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pottersheep
 3 years ago
Please help! "challenge" calc question. We just learned power, product, chain rules...(I have to draw it out)
pottersheep
 3 years ago
Please help! "challenge" calc question. We just learned power, product, chain rules...(I have to draw it out)

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pottersheep
 3 years ago
Best ResponseYou've already chosen the best response.0dw:1360808280236:dw

pottersheep
 3 years ago
Best ResponseYou've already chosen the best response.0I must evaluate that

pottersheep
 3 years ago
Best ResponseYou've already chosen the best response.0I don't know how :(

RadEn
 3 years ago
Best ResponseYou've already chosen the best response.1use the L'hopital hint : differentiate for the numerator and the denominator

pottersheep
 3 years ago
Best ResponseYou've already chosen the best response.0We haven't learned questient rule if that is what you are saying?

RadEn
 3 years ago
Best ResponseYou've already chosen the best response.1it just the derivative of a function... u can use the basic formula : y = x^n > y ' = n*x^(n1) y = a (a is constant) > y ' = 0

pottersheep
 3 years ago
Best ResponseYou've already chosen the best response.0I tried using product rule and I still got zeros in my denominator though

RadEn
 3 years ago
Best ResponseYou've already chosen the best response.1we neednt use the product or quotien here, just deriv each terms

RadEn
 3 years ago
Best ResponseYou've already chosen the best response.1derivative of x^1000  1 = ... ? derivative of x  1 = .... ?

pottersheep
 3 years ago
Best ResponseYou've already chosen the best response.0ohhh because what I did was I wrote it as (X^10001)(x1)^1

pottersheep
 3 years ago
Best ResponseYou've already chosen the best response.0derivative of x^1000  1 = 1000x^999 derivative of x  1 = 1?

RadEn
 3 years ago
Best ResponseYou've already chosen the best response.1yes, that's right... now, just put x=1, u will get its answer

pottersheep
 3 years ago
Best ResponseYou've already chosen the best response.0no quotient rule? :o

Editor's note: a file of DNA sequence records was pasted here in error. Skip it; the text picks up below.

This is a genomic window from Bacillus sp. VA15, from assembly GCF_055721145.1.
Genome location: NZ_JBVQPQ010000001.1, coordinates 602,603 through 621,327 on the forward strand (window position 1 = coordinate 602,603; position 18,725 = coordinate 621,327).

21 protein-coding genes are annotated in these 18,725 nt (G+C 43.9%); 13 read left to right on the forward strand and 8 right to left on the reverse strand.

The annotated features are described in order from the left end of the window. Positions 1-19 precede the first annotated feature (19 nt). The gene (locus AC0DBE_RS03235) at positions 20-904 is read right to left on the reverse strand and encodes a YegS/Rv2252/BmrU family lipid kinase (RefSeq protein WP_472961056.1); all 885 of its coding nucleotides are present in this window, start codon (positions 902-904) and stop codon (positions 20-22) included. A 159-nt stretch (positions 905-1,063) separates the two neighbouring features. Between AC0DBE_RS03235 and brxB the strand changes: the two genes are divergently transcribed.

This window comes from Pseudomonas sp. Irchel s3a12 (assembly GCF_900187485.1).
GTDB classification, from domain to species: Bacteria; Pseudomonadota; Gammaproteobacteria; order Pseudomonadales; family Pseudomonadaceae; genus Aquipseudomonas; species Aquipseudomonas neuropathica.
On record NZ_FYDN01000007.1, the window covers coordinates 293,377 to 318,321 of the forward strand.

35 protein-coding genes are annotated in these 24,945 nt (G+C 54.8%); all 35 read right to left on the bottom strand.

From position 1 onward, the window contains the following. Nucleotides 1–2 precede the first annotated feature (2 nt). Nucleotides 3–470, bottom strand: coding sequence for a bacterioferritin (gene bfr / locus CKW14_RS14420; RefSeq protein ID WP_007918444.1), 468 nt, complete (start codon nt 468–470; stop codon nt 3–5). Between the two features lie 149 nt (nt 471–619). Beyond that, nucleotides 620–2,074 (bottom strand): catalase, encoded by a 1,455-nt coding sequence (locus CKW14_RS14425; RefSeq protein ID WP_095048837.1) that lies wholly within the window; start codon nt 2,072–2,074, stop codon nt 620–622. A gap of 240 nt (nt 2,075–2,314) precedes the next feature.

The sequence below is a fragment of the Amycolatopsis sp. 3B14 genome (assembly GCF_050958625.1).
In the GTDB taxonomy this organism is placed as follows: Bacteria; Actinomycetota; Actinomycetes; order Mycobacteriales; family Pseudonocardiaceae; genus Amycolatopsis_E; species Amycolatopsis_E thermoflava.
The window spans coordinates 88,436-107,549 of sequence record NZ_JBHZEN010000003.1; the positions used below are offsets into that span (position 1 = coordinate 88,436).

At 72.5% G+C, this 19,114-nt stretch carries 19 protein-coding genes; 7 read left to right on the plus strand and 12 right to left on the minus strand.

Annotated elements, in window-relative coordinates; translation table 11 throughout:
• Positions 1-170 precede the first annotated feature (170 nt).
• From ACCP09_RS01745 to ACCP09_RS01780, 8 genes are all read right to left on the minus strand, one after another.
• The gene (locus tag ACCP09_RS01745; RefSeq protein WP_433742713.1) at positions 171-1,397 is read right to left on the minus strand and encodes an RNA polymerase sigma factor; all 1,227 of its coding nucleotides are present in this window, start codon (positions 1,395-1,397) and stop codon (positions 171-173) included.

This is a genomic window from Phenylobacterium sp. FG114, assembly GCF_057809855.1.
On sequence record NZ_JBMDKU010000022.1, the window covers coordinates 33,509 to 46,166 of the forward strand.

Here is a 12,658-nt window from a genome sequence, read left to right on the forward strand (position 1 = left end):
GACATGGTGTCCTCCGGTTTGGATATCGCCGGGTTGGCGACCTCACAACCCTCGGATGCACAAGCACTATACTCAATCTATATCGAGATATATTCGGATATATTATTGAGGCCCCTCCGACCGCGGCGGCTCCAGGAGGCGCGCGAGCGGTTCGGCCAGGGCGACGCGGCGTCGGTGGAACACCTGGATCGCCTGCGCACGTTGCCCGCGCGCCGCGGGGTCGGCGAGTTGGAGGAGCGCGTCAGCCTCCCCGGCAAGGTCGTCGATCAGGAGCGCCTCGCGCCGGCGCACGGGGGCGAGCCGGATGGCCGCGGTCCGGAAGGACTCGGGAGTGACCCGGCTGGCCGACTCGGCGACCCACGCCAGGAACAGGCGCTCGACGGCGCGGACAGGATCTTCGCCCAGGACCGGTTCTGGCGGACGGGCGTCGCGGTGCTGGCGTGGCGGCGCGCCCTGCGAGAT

RadEn
 3 years ago
Best ResponseYou've already chosen the best response.1dw:1360809016288:dw NO QUOTIENT RULE :)

pottersheep
 3 years ago
Best ResponseYou've already chosen the best response.0That's the right answer! Thank you, how come we dont have to use the quotient rule though if i have a fraction?

pottersheep
 3 years ago
Best ResponseYou've already chosen the best response.0and there is division

RadEn
 3 years ago
Best ResponseYou've already chosen the best response.1sorry, icant explaind more... my english so bad :)

pottersheep
 3 years ago
Best ResponseYou've already chosen the best response.0You're good at english I didnt even notice :) thank you for your time

anonymous
 3 years ago
Best ResponseYou've already chosen the best response.0I'll try to explain why the quotient rule isn't used. What @RadEn described was L'Hopital's rule, which says that the limit of some rational function f(x)/g(x) (a ratio of f to g), where both f and g are differentiable and g(x) is nonzero, is equal to the limit of the ratio of the derivatives of f and g. \[\lim_{x\to c}\frac{f(x)}{g(x)}=\lim_{x\to c}\frac{f'(x)}{g'(x)}\] The quotient rule itself wasn't used because you do not find the derivative for f(x)/g(x), but rather f(x) and g(x) separately.
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